Data Formatting

TIM Forecasting in Excel uses the data within the active Excel worksheet to make the desired forecasts. In order to successfully achieve this, this data needs to meet certain conditions, which are discussed below. These conditions conform with the data specifications stated under General TIM Settings in Dataset Properties. However, the restrictions put on timestamps in Excel are less strict than those mentioned in Dataset Properties.

The structure of the dataset

The dataset should contain headers, labelling the different columns by their respective meanings. These headers should be placed in the first row of the dataset. All headers must be unique and cannot start with an underscore.

The first column of the dataset should contain the timestamps, other columns can contain data about the target variable and additional predictors. There needs to be at least one other column, i.e. the column containing the target variable.

Timestamps

The timestamps, contained in the first column of the dataset, need to follow a date-time format that is recognised by Excel. TIM in Excel can interpret any of these recognised date-time formats and will automatically represent the forecasted timestamps in the same format, to preserve the consistency of the dataset.

If the timestamps in Excel are represented as plain text, users will need to indicate the correct date-time format that is followed by these timestamps in Excel. In order to do so, the following steps need to be completed:

  1. Select all timestamps in Excel (i.e. the entire first column of data, except for the header).
  2. Right-click on the selection, and then select 'Format cells'.
  3. Click the category 'Custom' and type in the correct format. For example: to represent text such as 2019-11-13 12:30:00, the format yyyy-mm-dd hh:mm:ss should be typed in. This will convert the timestamps to a recognised datetime format.

If it is unclear to the user in which format the timestamps are represented, a similar procedure can help to determine this. To check the current format of the timestamps, the following steps need to be completed:

  1. Select all timestamps in Excel (i.e. the entire first column of data, except for the header).
  2. Right-click on the selection, and then select 'Format cells'.
  3. The category and format that is represented here, is the current format of the timestamps.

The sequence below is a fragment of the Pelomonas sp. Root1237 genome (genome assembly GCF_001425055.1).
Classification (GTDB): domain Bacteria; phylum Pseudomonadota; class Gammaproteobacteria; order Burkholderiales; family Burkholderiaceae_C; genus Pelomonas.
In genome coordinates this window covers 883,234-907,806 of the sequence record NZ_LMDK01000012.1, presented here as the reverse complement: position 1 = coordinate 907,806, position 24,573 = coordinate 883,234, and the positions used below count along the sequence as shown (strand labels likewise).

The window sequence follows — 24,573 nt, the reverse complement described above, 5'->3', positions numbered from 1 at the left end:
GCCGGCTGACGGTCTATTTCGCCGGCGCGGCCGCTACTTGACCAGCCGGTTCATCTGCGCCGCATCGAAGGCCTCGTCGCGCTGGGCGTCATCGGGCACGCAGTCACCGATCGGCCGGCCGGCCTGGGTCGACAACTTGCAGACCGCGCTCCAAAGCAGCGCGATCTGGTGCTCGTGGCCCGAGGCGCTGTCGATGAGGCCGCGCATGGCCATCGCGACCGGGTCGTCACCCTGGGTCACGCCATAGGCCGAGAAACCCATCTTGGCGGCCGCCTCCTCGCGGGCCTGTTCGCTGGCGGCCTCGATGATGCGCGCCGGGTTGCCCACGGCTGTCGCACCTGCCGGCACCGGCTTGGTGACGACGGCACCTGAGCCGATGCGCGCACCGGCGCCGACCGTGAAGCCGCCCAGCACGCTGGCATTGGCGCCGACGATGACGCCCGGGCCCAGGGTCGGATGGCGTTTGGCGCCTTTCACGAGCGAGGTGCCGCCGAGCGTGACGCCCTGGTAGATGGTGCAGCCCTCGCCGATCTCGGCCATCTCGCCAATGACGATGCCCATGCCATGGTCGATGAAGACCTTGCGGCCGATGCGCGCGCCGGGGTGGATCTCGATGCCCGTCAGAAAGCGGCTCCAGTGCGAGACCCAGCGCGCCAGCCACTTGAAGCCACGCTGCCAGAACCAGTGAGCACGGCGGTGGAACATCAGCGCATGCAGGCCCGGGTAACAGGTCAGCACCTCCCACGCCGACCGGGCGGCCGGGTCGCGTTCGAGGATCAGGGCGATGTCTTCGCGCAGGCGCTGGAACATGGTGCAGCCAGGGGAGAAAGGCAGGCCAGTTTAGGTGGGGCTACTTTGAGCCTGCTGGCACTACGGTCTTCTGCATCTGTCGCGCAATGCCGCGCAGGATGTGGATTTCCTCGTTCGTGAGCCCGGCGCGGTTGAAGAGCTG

If the format is not either Date or a Custom date-time format, it needs to be changed. See earlier on this page for the steps describing the procedure of changing the format.

Sampling rate

Although the sampling is comprehensively described in Dataset Properties, it is mentioned here to make sure the necessary information isn't missed by users. The sampling rate (defined as the time between subsequent observations), should be constant. Thus, all timestamps should be evenly spaced. The only possible exception is when a gap in measurements occurs. The frequency of observations in the dataset cannot exceed the sampling rate. For more information about sampling rates, please refer to Dataset Properties.

Target and predictor data

The target and predictor data should be rendered as numerical values. The approach described in 'The timestamps' above can also be used to change the formatting of this data to the category 'Number'.

By default, the second column of the dataset is expected to contain the target variable. If any additional columns are present, they are interpreted as additional predictors. However, users can select any of these columns (i.e. any column except for the first one, containing the timestamps) to be the target variable. The remaining columns will then be interpreted as additional predictors. It is possible to choose whether or not to include each predictor for forecasting by (de)selecting the checkbox next to this predictor in the list of predictors.

Multiple datasets in one Excel file

Sometimes, users might wish to observe multiple datasets in the same Excel file, through the use of worksheets. TIM in Excel will automatically recognise when a user changes between worksheets, and the content of the taskpane (list of predictors, target variable) will automatically be adapted to match the currently active worksheet.

Dataset range recognition and manual selection

TIM in Excel automatically extracts the range which (most likely) contains your dataset. This range is assumed to be the used range (i.e. the range containing data). Empty columns and columns that seem to contain notes are automatically excluded from the possible target and selector lists. If multiple datasets seem to be present in the same worksheet (separated by empty columns), TIM in Excel will assume the desired dataset is contained in the first range it comes across, i.e. the one closest to the beginning of the worksheet (cell A1).

Upon starting/reloading the add-in or moving to another worksheet, the user will be asked to confirm the automatically extracted range, or indicate which range they would prefer. If at any point a user is not completely satisfied by the range of the dataset, they can manually change it. The chosen range must be continuous, i.e. it must be uniquely identified by its address in the format upper left cell : lower right cell.